Urbanization is an important ecological modifier of stream catchments and significantly alters C type and concentration and heavy metal input to aquatic systems. C and heavy metals are important determinants of microbial community structure (population dynamics) and function (physiological processes). Understanding how changes at the landscape scale affect key nutrient-transformation processes (e.g., denitrification) and C metabolism (e.g., methanogenesis) at the micro scale requires simultaneous determination of the structural and functional responses of bacterial communities. We compared total bacterial (16S ribosomal ribonucleic acid [rRNA] gene) and denitrifying bacterial (nosZ gene) community structures in sediments taken from an urban and a nonurban stream before and after C and Zn additions. Microcosms containing stream sediment were supplemented with either proteinaceous or leaf-leachate C, increasing the C content by ∼36 and 130 mg/L, respectively. C was added in the presence and absence of Zn addition (200 mg/kg). Changes in community function were determined simultaneously with additions by measuring the rates of CO2, N2, and CH4 accumulation in the headspace of each mesocosm. Site had the greatest effect on total and denitrifying bacterial community structures. Added C caused a small but significant change in total bacterial community structure, but did not change denitrifying bacterial community structure. C enrichment caused a significant and rapid change in community function. Rates of methanogenesis were significantly higher at the nonurban than at the urban site and were significantly affected by C type (significant site × C interaction). Denitrification and CO2 production were unaffected by C additions but differed between sites. Zn addition changed total bacterial community structure but not denitrifying bacterial community structure. Zn affected the rate of methanogenesis, but the effect size was less than for C type. Community structures remained different between sites at the end of the study despite exposure to Zn concentrations that reflected conditions in urbanized streams and C sources that mimicked those from urban or nonurban streams. Our study supports previous observations that microbial community structure is strongly influenced by prior sediment history. The broader implication is that landscape-scale changes like urbanization alter other physical and chemical properties of the stream sediment that influence community structure more than the Zn or C concentrations in our study.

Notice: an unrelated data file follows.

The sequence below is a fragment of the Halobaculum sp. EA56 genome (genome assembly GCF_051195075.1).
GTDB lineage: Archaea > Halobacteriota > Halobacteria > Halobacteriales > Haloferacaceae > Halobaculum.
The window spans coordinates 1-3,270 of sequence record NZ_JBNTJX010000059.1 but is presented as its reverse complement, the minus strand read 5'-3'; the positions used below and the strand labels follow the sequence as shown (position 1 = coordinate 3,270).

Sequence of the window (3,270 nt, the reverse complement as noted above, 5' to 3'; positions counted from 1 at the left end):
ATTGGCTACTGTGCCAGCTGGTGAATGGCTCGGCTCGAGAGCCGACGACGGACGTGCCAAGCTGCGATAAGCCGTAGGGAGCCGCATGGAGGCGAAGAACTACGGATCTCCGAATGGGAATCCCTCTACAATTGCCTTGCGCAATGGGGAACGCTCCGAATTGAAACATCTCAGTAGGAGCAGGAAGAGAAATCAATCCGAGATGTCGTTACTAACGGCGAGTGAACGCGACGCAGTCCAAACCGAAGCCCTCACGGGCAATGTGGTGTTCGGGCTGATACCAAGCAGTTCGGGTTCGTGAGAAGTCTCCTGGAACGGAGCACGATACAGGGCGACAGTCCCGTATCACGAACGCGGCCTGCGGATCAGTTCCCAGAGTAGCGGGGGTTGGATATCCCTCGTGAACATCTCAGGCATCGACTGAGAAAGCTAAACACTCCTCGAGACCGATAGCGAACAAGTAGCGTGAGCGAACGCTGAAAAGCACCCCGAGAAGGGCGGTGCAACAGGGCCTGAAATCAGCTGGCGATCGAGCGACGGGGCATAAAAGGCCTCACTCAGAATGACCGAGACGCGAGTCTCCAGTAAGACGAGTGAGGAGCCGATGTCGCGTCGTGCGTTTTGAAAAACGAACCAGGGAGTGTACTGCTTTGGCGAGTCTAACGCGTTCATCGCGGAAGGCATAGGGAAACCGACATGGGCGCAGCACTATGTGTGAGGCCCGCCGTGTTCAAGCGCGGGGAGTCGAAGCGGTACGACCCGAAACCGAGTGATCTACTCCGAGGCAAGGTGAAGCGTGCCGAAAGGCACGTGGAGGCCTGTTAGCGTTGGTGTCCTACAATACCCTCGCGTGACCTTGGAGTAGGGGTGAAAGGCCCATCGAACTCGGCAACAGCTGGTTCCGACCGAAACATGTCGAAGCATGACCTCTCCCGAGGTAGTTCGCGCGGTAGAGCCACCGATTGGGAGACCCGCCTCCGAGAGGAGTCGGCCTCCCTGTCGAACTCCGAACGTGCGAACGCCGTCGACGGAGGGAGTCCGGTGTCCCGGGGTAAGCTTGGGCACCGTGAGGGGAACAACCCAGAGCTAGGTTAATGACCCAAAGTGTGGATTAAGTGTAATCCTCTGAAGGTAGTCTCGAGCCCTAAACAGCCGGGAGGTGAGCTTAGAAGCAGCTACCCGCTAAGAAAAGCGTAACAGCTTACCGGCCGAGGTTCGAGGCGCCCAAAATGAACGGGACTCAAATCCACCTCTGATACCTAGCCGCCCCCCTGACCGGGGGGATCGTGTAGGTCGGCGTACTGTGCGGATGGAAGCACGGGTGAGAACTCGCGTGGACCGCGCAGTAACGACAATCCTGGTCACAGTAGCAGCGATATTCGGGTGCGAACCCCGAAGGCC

You have requested a machine translation of selected content from our databases. This functionality is provided solely for your convenience and is in no way intended to replace human translation. Neither BioOne nor the owners and publishers of the content make, and they explicitly disclaim, any express or implied representations or warranties of any kind, including, without limitation, representations and warranties as to the functionality of the translation feature or the accuracy or completeness of the translations.
Translations are not retained in our system. Your use of this feature and the translations is subject to all use restrictions contained in the Terms and Conditions of Use of the BioOne website.